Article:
Peggy’s options are limited by comparison. Her “new boy”, if he ever shows up, will pale in importance to her career (her men always have). There is little chance that Stan and Peggy will act on 5-1/2-years of foreplay. Here’s hoping Peggy will shake the rafters at McCann and end up firing then to land somewhere better. Allison already went to Cosmopolitan after Don humiliated her. Whatever went before Weiner would never bring Helen Gurley Brown in at the eleventh hour (besides this is the twelfth).

    We WILL have a great Peggy/Don moment (or two). We Better!

    Which leaves Joan. Weiner is not done with her. Only her child makes her less footloose than Roger. On second thought, her new man (whom so many of the lady fans distrust) adds to that. On third thought, if all that negative feminine-fan-intuition turns out right, and he’s even more of moron than Pete, then Joan will lose him in a New York Minute.

  2. One of the things I love about your reviews is how you remind us of all the relevant personal characters' histories. This show is so dependent on those histories. Watching an episode like this one (or the previous 2) would be meaningless if you haven't watched from the beginning.

    I found it ironic that Don finally tells some vets about (part of) his secret and they embrace him, but then he ends up "punished" by them later anyway.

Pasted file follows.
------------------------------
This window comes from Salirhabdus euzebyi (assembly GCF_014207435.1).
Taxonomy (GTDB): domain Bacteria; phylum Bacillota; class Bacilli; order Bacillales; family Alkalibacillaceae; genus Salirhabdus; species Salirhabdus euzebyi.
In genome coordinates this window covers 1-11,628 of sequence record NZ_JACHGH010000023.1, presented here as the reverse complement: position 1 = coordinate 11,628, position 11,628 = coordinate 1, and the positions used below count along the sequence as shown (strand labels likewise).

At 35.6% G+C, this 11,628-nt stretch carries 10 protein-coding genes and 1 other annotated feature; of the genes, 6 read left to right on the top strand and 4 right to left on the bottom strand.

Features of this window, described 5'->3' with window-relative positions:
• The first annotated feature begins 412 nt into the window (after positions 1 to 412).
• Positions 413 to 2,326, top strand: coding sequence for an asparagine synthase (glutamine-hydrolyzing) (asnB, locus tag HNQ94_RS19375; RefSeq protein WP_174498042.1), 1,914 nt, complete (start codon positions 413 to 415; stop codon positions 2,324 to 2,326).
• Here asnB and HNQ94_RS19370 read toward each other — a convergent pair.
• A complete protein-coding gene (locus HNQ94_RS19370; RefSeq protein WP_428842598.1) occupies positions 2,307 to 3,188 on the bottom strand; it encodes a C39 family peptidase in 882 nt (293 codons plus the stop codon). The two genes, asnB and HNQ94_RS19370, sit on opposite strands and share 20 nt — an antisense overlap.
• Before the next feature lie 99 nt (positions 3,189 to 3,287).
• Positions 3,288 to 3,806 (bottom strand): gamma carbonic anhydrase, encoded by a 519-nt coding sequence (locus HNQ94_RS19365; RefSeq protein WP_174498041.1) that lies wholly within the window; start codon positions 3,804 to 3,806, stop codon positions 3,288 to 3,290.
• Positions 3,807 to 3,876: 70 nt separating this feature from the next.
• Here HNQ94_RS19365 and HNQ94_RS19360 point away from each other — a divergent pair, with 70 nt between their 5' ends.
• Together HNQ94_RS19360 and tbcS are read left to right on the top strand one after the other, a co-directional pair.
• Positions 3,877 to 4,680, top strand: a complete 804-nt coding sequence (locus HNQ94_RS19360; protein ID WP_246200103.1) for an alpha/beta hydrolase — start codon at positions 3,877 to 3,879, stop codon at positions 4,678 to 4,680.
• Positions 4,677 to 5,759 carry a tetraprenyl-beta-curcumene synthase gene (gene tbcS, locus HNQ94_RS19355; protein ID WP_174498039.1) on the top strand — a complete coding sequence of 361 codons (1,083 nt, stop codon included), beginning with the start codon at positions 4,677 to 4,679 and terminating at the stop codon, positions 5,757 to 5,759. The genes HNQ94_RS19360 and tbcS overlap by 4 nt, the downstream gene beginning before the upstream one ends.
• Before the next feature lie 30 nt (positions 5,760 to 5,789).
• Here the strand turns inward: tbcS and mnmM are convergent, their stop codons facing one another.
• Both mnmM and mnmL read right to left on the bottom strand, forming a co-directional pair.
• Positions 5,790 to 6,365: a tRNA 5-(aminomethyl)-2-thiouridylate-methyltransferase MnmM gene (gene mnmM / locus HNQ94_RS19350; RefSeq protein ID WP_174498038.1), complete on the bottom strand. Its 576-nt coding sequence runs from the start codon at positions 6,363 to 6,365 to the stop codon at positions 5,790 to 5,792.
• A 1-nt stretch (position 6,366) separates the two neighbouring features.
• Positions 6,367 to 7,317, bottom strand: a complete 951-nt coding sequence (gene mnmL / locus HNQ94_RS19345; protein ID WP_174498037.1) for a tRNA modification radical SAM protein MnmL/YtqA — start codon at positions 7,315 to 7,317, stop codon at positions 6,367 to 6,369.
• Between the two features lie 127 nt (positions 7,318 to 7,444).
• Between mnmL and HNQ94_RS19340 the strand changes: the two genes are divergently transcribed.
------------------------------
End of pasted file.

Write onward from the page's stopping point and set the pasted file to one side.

Pete did a lot of rotten things during the course of this show and there were many seasons where I did not like or enjoy him one bit. But he's always been somewhat of a mirror for Don. And now we've seen him mature and actually change. I think he's learned some real lessons about what's important to him, and I think his willingness to see Lear jet as a real opportunity, both for work and home proves it. He may always be a little whiny and stubborn, but in a world where DD makes the same mistakes over and over leaving us wondering if the message is that no one ever changes or grows, Pete shows us that it is possible.

    As for Betty, she was another character who had long frustrated me. After season 1's "Shoot" I had higher hopes for her. But I am impressed with this latest development (especially given the high odds in the Mad Men Death Pool!), perhaps giving a little more meaning to her presence. Also, I really empathized with her here. She's STILL in a position where the doctor won't even give her test results until her husband shows up. And her letter really drove home to me an interesting point. It's been hard to feel for Betty sometimes over the years , and to blame her for her old-fashioned and/or vain and shallow behavior, but that's really who she is at the core. The letter to Sally wasn't just about arrangements -- it seemed to me to be primarily about appearances, including how she needs to look in the coffin. This is what drives this woman. I don't know why, but this was a helpful revelation to me.

    And will Don learn a lesson from Pete and use the opportunity of Birdie's death to suddenly be a dad? I don't know. And I suspect the show might end with it still a mystery.

    I'm hopeful Joan is not gone into the sunset just yet; she is just as passionate about her job as Peggy or the men in her own way, she built that firm, no matter what one thinks of her partnership, and I think there has to be some recognition of that, even if she did finally meet someone who seems like a good match in the romance department.